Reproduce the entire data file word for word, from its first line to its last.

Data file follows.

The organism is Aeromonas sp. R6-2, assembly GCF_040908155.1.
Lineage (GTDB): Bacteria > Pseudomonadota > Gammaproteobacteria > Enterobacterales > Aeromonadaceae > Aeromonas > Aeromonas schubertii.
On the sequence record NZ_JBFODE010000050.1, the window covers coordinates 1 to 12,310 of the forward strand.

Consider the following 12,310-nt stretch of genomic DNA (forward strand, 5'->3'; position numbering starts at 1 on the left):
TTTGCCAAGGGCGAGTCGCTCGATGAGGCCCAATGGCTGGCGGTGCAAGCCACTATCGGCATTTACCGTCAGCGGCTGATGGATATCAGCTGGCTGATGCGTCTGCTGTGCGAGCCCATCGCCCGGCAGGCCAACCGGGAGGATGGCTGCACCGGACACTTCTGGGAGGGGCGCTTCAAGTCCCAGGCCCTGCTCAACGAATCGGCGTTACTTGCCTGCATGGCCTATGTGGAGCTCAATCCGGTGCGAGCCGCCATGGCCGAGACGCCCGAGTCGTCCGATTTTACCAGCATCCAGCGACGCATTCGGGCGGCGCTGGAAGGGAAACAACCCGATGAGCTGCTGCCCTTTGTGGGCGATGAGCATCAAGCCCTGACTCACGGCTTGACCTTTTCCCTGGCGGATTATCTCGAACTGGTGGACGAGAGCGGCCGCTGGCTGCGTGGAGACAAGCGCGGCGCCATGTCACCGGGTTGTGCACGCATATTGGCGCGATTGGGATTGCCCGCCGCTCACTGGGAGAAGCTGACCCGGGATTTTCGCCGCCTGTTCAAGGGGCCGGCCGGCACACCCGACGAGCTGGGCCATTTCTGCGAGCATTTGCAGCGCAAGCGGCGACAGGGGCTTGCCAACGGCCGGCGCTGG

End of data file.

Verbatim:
The organism is Aeromonas sp. R6-2, assembly GCF_040908155.1.
Lineage (GTDB): Bacteria > Pseudomonadota > Gammaproteobacteria > Enterobacterales > Aeromonadaceae > Aeromonas > Aeromonas schubertii.
On the sequence record NZ_JBFODE010000050.1, the window covers coordinates 1 to 12,310 of the forward strand.

Consider the following 12,310-nt stretch of genomic DNA (forward strand, 5'->3'; position numbering starts at 1 on the left):
TTTGCCAAGGGCGAGTCGCTCGATGAGGCCCAATGGCTGGCGGTGCAAGCCACTATCGGCATTTACCGTCAGCGGCTGATGGATATCAGCTGGCTGATGCGTCTGCTGTGCGAGCCCATCGCCCGGCAGGCCAACCGGGAGGATGGCTGCACCGGACACTTCTGGGAGGGGCGCTTCAAGTCCCAGGCCCTGCTCAACGAATCGGCGTTACTTGCCTGCATGGCCTATGTGGAGCTCAATCCGGTGCGAGCCGCCATGGCCGAGACGCCCGAGTCGTCCGATTTTACCAGCATCCAGCGACGCATTCGGGCGGCGCTGGAAGGGAAACAACCCGATGAGCTGCTGCCCTTTGTGGGCGATGAGCATCAAGCCCTGACTCACGGCTTGACCTTTTCCCTGGCGGATTATCTCGAACTGGTGGACGAGAGCGGCCGCTGGCTGCGTGGAGACAAGCGCGGCGCCATGTCACCGGGTTGTGCACGCATATTGGCGCGATTGGGATTGCCCGCCGCTCACTGGGAGAAGCTGACCCGGGATTTTCGCCGCCTGTTCAAGGGGCCGGCCGGCACACCCGACGAGCTGGGCCATTTCTGCGAGCATTTGCAGCGCAAGCGGCGACAGGGGCTTGCCAACGGCCGGCGCTGG